Howard is the reigning national senior long jump champion and yet he has been tormented by an acute case of osteoarthritis in his left foot for a number of years.

Not good for a man in his trade. Even worse was the fact that it was his jumping foot.

Long jumpers are not quite as fast as a 100m or a 200m sprinter but the need for speed is obvious.

So is an ability to find a consistent rhythm, especially in those last three or four strides before transferring that velocity from the horizontal to the vertical.

“I would be hobbling for days after an event, he explained this week.

“I changed my jumping foot last November so the gap at the moment with the shutdown has actually given me the chance to retrain.” This is no small thing.

Athletes, like golfers, can be notoriously fussy and exact about anything to do with technique. Jumping off one foot or the other may not sound much to the layperson but it’s a delicate operation with high stakes and it can take time.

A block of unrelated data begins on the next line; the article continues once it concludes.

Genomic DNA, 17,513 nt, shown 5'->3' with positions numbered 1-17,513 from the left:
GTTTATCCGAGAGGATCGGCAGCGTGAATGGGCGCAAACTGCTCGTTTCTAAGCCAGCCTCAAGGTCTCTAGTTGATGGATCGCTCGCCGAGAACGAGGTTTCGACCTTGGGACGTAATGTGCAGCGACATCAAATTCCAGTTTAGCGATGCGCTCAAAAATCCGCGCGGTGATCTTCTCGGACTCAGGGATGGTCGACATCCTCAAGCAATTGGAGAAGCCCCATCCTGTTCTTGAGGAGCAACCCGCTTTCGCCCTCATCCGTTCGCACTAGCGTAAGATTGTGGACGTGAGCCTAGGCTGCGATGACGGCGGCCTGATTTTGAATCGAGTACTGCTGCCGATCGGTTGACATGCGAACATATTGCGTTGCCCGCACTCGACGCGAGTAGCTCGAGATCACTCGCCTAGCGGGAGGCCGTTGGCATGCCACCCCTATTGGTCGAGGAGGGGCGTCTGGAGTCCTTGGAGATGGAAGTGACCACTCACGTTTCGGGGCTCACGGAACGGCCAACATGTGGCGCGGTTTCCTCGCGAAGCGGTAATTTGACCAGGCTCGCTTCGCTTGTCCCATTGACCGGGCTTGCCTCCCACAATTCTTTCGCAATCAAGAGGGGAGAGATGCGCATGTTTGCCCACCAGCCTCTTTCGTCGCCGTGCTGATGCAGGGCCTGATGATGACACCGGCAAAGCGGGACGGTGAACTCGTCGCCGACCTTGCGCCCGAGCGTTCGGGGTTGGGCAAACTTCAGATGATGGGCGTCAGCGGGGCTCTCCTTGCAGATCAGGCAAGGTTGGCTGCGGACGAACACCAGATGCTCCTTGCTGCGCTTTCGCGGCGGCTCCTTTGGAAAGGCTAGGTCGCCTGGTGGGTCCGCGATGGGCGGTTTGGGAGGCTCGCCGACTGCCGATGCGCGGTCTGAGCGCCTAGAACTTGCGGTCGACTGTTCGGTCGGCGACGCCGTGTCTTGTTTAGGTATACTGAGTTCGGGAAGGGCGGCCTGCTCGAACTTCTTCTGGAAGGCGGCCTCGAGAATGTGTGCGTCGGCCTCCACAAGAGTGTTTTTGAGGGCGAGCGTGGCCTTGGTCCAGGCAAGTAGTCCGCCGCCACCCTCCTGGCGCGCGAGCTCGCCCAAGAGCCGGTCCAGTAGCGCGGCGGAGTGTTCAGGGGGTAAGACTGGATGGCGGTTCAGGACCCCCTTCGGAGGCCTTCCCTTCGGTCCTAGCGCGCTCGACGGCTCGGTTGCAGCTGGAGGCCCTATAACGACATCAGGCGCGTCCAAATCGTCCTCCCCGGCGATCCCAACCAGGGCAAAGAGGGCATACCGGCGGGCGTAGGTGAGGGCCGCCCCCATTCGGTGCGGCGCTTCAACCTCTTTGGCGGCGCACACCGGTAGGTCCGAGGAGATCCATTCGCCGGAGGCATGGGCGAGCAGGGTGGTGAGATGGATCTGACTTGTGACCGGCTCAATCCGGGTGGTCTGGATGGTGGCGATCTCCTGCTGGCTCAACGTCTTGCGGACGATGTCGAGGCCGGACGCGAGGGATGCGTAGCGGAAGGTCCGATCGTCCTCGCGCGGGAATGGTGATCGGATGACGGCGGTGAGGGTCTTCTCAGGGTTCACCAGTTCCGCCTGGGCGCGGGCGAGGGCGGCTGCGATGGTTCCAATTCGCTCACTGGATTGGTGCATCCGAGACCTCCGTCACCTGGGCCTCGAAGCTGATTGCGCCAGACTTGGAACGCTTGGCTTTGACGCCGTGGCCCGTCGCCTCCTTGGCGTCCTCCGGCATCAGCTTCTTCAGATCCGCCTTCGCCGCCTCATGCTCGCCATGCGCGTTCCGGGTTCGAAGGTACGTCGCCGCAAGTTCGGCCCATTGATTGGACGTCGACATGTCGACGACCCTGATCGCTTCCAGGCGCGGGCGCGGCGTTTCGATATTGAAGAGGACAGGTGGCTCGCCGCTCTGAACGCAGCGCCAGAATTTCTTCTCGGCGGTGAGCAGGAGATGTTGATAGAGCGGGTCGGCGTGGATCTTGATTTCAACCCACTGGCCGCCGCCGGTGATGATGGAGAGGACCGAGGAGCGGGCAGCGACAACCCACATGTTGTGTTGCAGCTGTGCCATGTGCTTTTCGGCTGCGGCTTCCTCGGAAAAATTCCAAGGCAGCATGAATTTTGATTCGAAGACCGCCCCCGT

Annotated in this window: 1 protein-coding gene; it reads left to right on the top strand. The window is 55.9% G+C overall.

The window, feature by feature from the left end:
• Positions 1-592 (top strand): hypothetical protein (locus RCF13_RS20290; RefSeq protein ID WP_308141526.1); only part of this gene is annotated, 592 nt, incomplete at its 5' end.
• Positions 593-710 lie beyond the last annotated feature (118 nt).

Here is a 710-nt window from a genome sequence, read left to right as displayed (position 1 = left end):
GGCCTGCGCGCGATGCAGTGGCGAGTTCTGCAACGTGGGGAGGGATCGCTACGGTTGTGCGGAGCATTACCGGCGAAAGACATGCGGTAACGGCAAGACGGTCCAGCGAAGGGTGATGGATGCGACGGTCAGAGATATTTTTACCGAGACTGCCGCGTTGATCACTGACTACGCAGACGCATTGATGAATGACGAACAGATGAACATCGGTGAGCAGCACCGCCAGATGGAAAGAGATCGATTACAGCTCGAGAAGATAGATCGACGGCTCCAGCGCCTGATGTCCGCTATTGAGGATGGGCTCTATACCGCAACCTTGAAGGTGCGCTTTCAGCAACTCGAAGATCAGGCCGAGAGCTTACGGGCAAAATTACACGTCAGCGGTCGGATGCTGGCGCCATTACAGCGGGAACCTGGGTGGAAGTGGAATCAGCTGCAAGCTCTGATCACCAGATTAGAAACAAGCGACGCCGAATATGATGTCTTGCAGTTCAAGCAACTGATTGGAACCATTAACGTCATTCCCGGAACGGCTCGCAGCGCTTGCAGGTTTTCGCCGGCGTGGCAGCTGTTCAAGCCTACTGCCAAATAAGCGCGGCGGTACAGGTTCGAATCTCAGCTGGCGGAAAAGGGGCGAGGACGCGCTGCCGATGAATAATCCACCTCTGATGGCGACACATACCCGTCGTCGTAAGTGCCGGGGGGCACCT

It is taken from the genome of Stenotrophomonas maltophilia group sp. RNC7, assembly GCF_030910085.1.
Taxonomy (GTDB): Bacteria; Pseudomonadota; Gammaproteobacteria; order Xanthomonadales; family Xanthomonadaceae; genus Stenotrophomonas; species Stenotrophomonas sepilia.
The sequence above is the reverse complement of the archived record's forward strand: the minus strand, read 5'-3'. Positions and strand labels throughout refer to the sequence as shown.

That is something far more of us have these days. There was no pause pressed on Howard’s day job but the absence of competition and travel did allow room for him to adapt.

He can already see the benefits, not least the extra power generated as he propels himself off terra firma. It can’t help but be a source of huge encouragement for an athlete who has already hit some heights even while less than 100% fit.

His current PB is 7.61m but the target, as it is with all long jumpers with talent and ambition, is to reach that magical 8m mark. That is quite a leap in itself. It might not come this year but the hope is it can be ticked off at some point in 2021.

He has been striving for this for almost 20 years.

Sport was an ample buffet from which he tasted freely growing up. Among the influences was his granddad Dinny who lives next door and had an interest in athletics which he was keen to pass on.

His father, though more of a GAA man, was his long-time trainer before the decision was made to link up with Bandon AC and current coach Liz Coomey.